The crash of the American baseball card industry became official yesterday in a lawyer's office in New Jersey.
Twenty-five years after breaking the Topps Co. Inc.'s monopoly on the industry, Fleer Corp. - bankrupt and $33 million in debt to a list of creditors, including $12,800 to Cal Ripken Jr. - was expected to be sold at auction last night, the most visible casualty of a pastime that has suffered sharp declines and a significant demographic shift over the past decade.
What was once a hobby for boys, who stuck cards in the spokes of their bikes or flipped them on neighborhood playgrounds, has become an exclusive marketplace for adults. Grownups are swapping high-priced cards that contain everything from holograms to pieces of autographed bats, jerseys and balls - a far cry from the cardboard bubble-gum packs of the past.
FOR THE RECORD - An article in yesterday's editions of The Sun on the baseball card industry incorrectly identified the name of Fleet/Skybox International LP, which was liquidated in bankruptcy proceedings Thursday.
The Sun regrets the error.
This year, sales of new cards, of which baseball remains the principal sport, will reach $260 million, according to Scott Kelnhofer, editor of Card Trade, an industry trade journal. That's down 35 percent since 1999, and nearly 80 percent off its $1.2 billion peak in 1991.
Despite a potential record-setting year in attendance, Major League Baseball and the Players Association see the pricing out of a generation of young fans who have nothing but their weekly allowances to spend, and there are plans to announce in the next few months - possibly the next few days - a scaling back of product lines in an effort to stabilize the market.
Jordan Stern of Havre de Grace remembers walking to the corner store 40 years ago as a child to buy a 50-cent pack of cards. But most packs now cost about $4, and some are as much as $20, $50, $100 and even $500. "Kids just can't participate in this hobby anymore," said Stern, 46, who owned a Bel Air card store for 16 years. "They're priced right out of the market now."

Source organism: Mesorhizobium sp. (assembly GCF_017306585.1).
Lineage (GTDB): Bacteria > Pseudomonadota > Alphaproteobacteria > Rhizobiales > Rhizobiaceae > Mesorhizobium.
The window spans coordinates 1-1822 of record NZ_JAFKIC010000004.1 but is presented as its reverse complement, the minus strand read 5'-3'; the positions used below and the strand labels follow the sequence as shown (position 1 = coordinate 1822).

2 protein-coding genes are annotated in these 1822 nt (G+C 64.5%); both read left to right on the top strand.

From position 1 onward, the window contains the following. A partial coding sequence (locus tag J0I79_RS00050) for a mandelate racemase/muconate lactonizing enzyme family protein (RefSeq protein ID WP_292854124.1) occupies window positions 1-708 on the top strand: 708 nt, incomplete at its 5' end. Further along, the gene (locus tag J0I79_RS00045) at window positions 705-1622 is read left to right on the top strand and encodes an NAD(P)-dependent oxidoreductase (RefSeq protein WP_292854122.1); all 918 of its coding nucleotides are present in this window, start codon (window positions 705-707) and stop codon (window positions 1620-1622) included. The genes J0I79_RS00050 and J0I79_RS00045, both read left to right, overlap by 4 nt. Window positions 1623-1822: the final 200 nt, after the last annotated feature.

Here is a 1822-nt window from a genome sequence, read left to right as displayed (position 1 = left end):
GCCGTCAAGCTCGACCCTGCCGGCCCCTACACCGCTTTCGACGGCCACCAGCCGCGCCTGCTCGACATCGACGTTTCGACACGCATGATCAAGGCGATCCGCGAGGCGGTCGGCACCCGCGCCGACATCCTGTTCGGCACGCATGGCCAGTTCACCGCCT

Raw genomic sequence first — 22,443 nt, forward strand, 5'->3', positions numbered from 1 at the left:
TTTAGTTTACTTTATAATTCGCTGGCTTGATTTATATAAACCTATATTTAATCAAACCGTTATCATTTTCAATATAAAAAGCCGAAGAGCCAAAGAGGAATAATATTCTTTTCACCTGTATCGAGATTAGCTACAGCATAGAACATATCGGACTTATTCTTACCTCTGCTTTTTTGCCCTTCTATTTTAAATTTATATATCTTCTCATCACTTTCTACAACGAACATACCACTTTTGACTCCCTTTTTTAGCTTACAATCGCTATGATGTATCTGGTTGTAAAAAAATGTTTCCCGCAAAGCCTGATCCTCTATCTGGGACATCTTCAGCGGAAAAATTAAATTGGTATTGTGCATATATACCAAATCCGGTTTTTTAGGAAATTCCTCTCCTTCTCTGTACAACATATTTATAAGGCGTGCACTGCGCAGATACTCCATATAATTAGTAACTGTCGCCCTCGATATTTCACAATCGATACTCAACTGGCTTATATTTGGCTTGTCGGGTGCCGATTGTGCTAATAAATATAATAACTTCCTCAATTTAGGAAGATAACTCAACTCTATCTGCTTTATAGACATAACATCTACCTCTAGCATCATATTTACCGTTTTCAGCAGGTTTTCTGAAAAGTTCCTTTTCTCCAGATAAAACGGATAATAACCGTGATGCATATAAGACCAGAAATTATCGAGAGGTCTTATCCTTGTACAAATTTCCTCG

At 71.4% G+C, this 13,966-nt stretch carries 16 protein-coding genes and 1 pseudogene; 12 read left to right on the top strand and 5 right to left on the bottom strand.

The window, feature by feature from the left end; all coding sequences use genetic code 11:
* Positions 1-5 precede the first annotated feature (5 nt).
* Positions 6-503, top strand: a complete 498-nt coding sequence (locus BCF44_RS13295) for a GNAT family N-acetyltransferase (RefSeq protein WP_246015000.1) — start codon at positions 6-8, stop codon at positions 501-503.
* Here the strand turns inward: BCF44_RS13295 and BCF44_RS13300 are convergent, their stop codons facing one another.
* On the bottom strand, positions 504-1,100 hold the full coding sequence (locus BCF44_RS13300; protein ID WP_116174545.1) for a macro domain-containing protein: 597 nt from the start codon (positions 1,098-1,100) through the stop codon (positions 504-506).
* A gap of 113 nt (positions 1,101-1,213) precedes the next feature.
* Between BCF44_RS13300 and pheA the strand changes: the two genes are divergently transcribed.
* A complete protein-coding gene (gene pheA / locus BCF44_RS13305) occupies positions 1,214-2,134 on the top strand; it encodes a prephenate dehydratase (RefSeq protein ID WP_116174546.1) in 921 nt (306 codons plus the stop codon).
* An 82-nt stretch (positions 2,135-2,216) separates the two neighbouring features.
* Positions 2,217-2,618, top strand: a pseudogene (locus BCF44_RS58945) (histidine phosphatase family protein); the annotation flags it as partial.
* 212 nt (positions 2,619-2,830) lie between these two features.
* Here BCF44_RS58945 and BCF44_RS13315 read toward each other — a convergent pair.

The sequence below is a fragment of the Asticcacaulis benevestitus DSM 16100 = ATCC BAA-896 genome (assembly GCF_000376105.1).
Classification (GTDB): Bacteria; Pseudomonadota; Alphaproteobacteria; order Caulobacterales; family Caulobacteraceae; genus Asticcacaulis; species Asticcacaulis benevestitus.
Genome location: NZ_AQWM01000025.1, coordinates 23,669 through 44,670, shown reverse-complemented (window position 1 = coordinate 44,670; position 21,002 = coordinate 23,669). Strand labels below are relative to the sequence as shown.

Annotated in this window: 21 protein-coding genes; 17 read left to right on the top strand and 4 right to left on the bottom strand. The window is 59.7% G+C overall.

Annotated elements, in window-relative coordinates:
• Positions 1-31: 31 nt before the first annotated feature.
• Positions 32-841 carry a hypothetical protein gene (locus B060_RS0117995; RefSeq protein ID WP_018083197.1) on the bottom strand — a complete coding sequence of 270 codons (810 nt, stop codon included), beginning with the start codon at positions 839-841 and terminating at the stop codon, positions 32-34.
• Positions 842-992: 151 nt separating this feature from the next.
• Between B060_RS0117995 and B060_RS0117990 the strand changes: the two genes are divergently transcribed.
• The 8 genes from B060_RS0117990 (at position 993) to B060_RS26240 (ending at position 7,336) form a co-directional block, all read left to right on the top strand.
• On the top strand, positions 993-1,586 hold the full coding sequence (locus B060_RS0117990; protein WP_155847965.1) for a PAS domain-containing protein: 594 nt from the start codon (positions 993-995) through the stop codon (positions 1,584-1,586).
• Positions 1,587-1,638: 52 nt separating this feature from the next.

The collapse of the market has made those corner stores harder to find for young fans such as Jordan Brody, a 10-year-old receiving hitting instruction at the Rich Jenkins Baseball Camp in Ellicott City.
"I would collect them, but I don't know where to get them," he said. "The places near us, they don't sell them anymore."
Area card stores have been closing or sharply cutting back hours, and Internet auction sites such as eBay have provided less costly channels to peddle merchandise.
Sports trading cards became hot in the late 1980s, as older generations of fans dusted off their childhood collections and revisited hobby shops, suddenly making thousands of dollars. Meanwhile, a new generation started their own collections, figuring they, too, could someday make mini-fortunes if they took better care of the cards than their fathers did.
The card industry took notice and began mass producing. More than a dozen new companies entered the marketplace, and card shops sprouted up around the country. Mike Tanner said four new stores opened within a quarter-mile of his Eastern Avenue store, the Baseball Card Outlet. And at discount stores such as Kmart, fans snapped up cheap boxes of baseball cards that were stacked 6-feet-high in aisles.
The backlash of that prosperity has seen the demise of most of the startup companies. But yesterday's liquidation of Fleer gives the decline a sense of finality, according to those in the card industry. There are just three companies left: Donruss Playoff LP of Texas, the Upper Deck Co. of California and New York-based Topps.
Meanwhile, cards from the 1980s and '90s, preserved in plastic cases and binders under collectors' beds, are worth next to nothing, according to some card vendors.
"You can bring someone a binder of those cards and they wouldn't touch them," Stern said. "There were so many of those cards produced, and there's millions around."
The market is largely driven by older collectors' thirst for memorabilia, Kelnhofer said. The high-priced packs guarantee players' autographs or dime-sized slices of bats, jerseys and stadium seats, built into the cards. The companies pay fees to current and retired athletes for signatures and jerseys, which can be sliced up and packaged into 1,000 cards.
Meanwhile, younger children have gravitated towards fantasy card games such as Pokemon and Yu-Gi-Oh, while teens spend their time playing video games - a $7.3 billion industry, according to researcher NPD Group Inc.
Annapolis resident Chris Smith, 34, remembers collecting baseball cards as a child for two reasons: the Orioles and the gum.
Like many young collectors, Smith set a goal of getting all the cards of his favorite player and building team sets, something that's virtually impossible today. According to the Beckett Price Guide, five different kinds of Ripken cards were produced in 1986, which could be purchased today for $20.